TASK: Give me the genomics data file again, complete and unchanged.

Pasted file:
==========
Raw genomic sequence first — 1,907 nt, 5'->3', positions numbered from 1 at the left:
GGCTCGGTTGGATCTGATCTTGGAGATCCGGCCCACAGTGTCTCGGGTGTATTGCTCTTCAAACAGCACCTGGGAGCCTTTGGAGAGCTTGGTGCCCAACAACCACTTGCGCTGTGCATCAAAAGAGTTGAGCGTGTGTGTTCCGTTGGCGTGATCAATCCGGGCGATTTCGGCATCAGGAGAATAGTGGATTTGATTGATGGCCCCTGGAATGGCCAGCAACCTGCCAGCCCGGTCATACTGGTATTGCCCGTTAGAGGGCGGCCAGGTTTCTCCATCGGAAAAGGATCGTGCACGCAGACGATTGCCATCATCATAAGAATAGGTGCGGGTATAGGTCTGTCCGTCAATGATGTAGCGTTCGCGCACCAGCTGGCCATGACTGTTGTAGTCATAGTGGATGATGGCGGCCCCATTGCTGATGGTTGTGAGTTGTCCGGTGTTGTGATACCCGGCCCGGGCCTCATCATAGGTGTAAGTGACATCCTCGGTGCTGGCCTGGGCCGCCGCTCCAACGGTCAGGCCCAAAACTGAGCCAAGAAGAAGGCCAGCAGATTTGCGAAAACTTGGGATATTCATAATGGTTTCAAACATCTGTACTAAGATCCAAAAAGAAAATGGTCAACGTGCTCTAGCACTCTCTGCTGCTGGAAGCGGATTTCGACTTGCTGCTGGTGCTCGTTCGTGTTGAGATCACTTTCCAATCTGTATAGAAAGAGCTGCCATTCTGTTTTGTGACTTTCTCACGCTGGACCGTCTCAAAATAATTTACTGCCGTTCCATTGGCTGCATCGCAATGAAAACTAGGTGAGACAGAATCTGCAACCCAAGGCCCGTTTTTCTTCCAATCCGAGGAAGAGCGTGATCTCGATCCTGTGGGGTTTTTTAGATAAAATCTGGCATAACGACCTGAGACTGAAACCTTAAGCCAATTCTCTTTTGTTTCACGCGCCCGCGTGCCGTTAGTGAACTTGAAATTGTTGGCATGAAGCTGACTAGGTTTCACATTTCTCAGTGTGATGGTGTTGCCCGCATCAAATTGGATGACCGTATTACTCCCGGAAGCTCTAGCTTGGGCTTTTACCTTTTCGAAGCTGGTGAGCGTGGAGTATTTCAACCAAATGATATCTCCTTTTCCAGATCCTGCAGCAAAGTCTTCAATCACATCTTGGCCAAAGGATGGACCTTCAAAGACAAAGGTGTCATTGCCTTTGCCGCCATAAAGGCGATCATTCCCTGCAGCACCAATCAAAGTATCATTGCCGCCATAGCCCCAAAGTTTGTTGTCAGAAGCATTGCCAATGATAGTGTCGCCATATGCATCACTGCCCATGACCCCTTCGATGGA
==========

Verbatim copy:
Raw genomic sequence first — 1,907 nt, 5'->3', positions numbered from 1 at the left:
GGCTCGGTTGGATCTGATCTTGGAGATCCGGCCCACAGTGTCTCGGGTGTATTGCTCTTCAAACAGCACCTGGGAGCCTTTGGAGAGCTTGGTGCCCAACAACCACTTGCGCTGTGCATCAAAAGAGTTGAGCGTGTGTGTTCCGTTGGCGTGATCAATCCGGGCGATTTCGGCATCAGGAGAATAGTGGATTTGATTGATGGCCCCTGGAATGGCCAGCAACCTGCCAGCCCGGTCATACTGGTATTGCCCGTTAGAGGGCGGCCAGGTTTCTCCATCGGAAAAGGATCGTGCACGCAGACGATTGCCATCATCATAAGAATAGGTGCGGGTATAGGTCTGTCCGTCAATGATGTAGCGTTCGCGCACCAGCTGGCCATGACTGTTGTAGTCATAGTGGATGATGGCGGCCCCATTGCTGATGGTTGTGAGTTGTCCGGTGTTGTGATACCCGGCCCGGGCCTCATCATAGGTGTAAGTGACATCCTCGGTGCTGGCCTGGGCCGCCGCTCCAACGGTCAGGCCCAAAACTGAGCCAAGAAGAAGGCCAGCAGATTTGCGAAAACTTGGGATATTCATAATGGTTTCAAACATCTGTACTAAGATCCAAAAAGAAAATGGTCAACGTGCTCTAGCACTCTCTGCTGCTGGAAGCGGATTTCGACTTGCTGCTGGTGCTCGTTCGTGTTGAGATCACTTTCCAATCTGTATAGAAAGAGCTGCCATTCTGTTTTGTGACTTTCTCACGCTGGACCGTCTCAAAATAATTTACTGCCGTTCCATTGGCTGCATCGCAATGAAAACTAGGTGAGACAGAATCTGCAACCCAAGGCCCGTTTTTCTTCCAATCCGAGGAAGAGCGTGATCTCGATCCTGTGGGGTTTTTTAGATAAAATCTGGCATAACGACCTGAGACTGAAACCTTAAGCCAATTCTCTTTTGTTTCACGCGCCCGCGTGCCGTTAGTGAACTTGAAATTGTTGGCATGAAGCTGACTAGGTTTCACATTTCTCAGTGTGATGGTGTTGCCCGCATCAAATTGGATGACCGTATTACTCCCGGAAGCTCTAGCTTGGGCTTTTACCTTTTCGAAGCTGGTGAGCGTGGAGTATTTCAACCAAATGATATCTCCTTTTCCAGATCCTGCAGCAAAGTCTTCAATCACATCTTGGCCAAAGGATGGACCTTCAAAGACAAAGGTGTCATTGCCTTTGCCGCCATAAAGGCGATCATTCCCTGCAGCACCAATCAAAGTATCATTGCCGCCATAGCCCCAAAGTTTGTTGTCAGAAGCATTGCCAATGATAGTGTCGCCATATGCATCACTGCCCATGACCCCTTCGATGGA